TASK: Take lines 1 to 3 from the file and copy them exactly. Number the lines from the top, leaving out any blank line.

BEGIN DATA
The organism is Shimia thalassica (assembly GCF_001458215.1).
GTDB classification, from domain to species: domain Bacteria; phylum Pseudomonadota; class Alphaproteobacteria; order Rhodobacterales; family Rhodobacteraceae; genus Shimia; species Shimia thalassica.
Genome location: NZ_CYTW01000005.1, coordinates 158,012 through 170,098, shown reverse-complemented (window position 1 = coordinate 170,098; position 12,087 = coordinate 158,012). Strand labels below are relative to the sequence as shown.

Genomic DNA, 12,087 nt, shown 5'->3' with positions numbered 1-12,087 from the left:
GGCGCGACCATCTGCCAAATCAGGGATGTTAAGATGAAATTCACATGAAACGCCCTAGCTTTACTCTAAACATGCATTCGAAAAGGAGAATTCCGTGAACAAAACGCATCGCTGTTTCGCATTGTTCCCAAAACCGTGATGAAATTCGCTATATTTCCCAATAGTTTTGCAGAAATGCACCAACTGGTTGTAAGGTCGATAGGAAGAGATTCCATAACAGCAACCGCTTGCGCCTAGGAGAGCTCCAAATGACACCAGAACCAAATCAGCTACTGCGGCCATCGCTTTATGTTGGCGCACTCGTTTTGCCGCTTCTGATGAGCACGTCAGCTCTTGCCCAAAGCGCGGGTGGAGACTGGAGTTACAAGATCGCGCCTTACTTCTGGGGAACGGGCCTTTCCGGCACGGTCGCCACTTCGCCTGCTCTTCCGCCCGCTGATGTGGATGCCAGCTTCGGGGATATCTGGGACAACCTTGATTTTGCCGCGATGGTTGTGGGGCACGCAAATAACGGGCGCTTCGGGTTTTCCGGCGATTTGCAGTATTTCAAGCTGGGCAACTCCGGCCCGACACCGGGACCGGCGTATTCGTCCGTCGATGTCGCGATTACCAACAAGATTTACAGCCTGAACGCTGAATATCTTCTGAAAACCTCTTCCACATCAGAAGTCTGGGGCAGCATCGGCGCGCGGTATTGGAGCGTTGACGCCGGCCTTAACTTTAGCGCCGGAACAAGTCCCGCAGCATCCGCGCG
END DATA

The organism is Shimia thalassica (assembly GCF_001458215.1).
GTDB classification, from domain to species: domain Bacteria; phylum Pseudomonadota; class Alphaproteobacteria; order Rhodobacterales; family Rhodobacteraceae; genus Shimia; species Shimia thalassica.
Genome location: NZ_CYTW01000005.1, coordinates 158,012 through 170,098, shown reverse-complemented (window position 1 = coordinate 170,098; position 12,087 = coordinate 158,012). Strand labels below are relative to the sequence as shown.